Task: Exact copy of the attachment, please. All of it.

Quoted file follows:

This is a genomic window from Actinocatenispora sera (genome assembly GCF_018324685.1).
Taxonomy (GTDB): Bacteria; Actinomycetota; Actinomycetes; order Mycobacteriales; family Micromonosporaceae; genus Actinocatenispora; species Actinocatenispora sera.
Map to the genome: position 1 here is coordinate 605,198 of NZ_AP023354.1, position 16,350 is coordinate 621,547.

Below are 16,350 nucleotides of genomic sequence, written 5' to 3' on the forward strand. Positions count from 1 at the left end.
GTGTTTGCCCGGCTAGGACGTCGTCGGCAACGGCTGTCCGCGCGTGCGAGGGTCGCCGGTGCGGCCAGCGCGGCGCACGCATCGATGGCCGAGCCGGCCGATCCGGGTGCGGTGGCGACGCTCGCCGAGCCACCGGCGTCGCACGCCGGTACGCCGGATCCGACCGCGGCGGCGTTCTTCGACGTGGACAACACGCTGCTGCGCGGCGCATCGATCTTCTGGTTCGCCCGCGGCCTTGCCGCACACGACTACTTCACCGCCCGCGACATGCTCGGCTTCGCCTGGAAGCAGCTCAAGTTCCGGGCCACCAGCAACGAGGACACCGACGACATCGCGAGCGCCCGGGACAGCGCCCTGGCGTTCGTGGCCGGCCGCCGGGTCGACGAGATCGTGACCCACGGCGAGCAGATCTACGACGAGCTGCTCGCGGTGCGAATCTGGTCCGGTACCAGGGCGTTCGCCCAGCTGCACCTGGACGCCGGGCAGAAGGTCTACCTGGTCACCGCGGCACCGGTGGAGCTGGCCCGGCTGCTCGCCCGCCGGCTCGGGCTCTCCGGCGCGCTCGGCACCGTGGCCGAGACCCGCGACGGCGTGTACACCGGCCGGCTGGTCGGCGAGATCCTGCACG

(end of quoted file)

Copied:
This is a genomic window from Actinocatenispora sera (genome assembly GCF_018324685.1).
Taxonomy (GTDB): Bacteria; Actinomycetota; Actinomycetes; order Mycobacteriales; family Micromonosporaceae; genus Actinocatenispora; species Actinocatenispora sera.
Map to the genome: position 1 here is coordinate 605,198 of NZ_AP023354.1, position 16,350 is coordinate 621,547.

Below are 16,350 nucleotides of genomic sequence, written 5' to 3' on the forward strand. Positions count from 1 at the left end.
GTGTTTGCCCGGCTAGGACGTCGTCGGCAACGGCTGTCCGCGCGTGCGAGGGTCGCCGGTGCGGCCAGCGCGGCGCACGCATCGATGGCCGAGCCGGCCGATCCGGGTGCGGTGGCGACGCTCGCCGAGCCACCGGCGTCGCACGCCGGTACGCCGGATCCGACCGCGGCGGCGTTCTTCGACGTGGACAACACGCTGCTGCGCGGCGCATCGATCTTCTGGTTCGCCCGCGGCCTTGCCGCACACGACTACTTCACCGCCCGCGACATGCTCGGCTTCGCCTGGAAGCAGCTCAAGTTCCGGGCCACCAGCAACGAGGACACCGACGACATCGCGAGCGCCCGGGACAGCGCCCTGGCGTTCGTGGCCGGCCGCCGGGTCGACGAGATCGTGACCCACGGCGAGCAGATCTACGACGAGCTGCTCGCGGTGCGAATCTGGTCCGGTACCAGGGCGTTCGCCCAGCTGCACCTGGACGCCGGGCAGAAGGTCTACCTGGTCACCGCGGCACCGGTGGAGCTGGCCCGGCTGCTCGCCCGCCGGCTCGGGCTCTCCGGCGCGCTCGGCACCGTGGCCGAGACCCGCGACGGCGTGTACACCGGCCGGCTGGTCGGCGAGATCCTGCACG